It is an industry that promises plenty of growth but also is the source of fierce competition for jobs.
In a region known for banking, manufacturing and motorsports, biotechnology has become a primary target for Charlotte-area business recruiters. Their goal: to build on North Carolina's solid reputation in the industry and complement efforts in other cities, including the well-known Research Triangle.
Advocates say they know Charlotte won't be as big a hub as Raleigh-Durham. But they hope to portray the companies already in the region and the new North Carolina Research Campus as the foundation for an emerging "life sciences" cluster that includes a variety of employers, from biotech firms to hospitals to medical equipment makers.
Without question, biotechnology itself has been a minor presence to date, employing about 3,000 people last summer, according to an analysis of federal labor statistics. That's up more than 19 percent from 2000 but pales in comparison to the Raleigh-Durham area, which had nearly 27,000 such jobs – more than double its 2000 total.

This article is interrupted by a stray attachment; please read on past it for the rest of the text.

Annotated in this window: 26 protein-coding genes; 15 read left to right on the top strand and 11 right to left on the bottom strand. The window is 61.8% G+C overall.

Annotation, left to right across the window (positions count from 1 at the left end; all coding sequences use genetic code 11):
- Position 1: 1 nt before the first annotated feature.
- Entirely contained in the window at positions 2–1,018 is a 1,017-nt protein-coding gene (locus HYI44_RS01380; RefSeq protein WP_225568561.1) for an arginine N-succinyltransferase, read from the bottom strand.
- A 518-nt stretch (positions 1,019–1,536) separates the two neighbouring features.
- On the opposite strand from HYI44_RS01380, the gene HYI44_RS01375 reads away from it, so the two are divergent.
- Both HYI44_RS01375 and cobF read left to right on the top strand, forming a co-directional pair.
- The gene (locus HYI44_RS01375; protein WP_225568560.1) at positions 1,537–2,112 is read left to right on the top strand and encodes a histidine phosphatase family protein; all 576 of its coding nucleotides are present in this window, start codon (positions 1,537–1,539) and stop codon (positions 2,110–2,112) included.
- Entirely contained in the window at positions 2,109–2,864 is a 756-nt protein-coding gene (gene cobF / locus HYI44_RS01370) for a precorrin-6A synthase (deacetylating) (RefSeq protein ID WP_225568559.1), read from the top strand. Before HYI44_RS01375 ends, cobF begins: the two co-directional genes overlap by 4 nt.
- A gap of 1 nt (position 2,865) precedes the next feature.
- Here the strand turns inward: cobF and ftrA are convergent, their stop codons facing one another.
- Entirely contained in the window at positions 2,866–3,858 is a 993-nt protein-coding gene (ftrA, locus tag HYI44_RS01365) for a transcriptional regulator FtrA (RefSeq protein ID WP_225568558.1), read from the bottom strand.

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In the Charlotte area, biotech workers last summer accounted for less than 0.4 percent of all jobs. Even using the Charlotte Regional Partnership's broader definition of life sciences, the total was just over 10,000, or about 1.2 percent of all jobs. By comparison, the city's signature industry, banking, makes up more than 5 percent.
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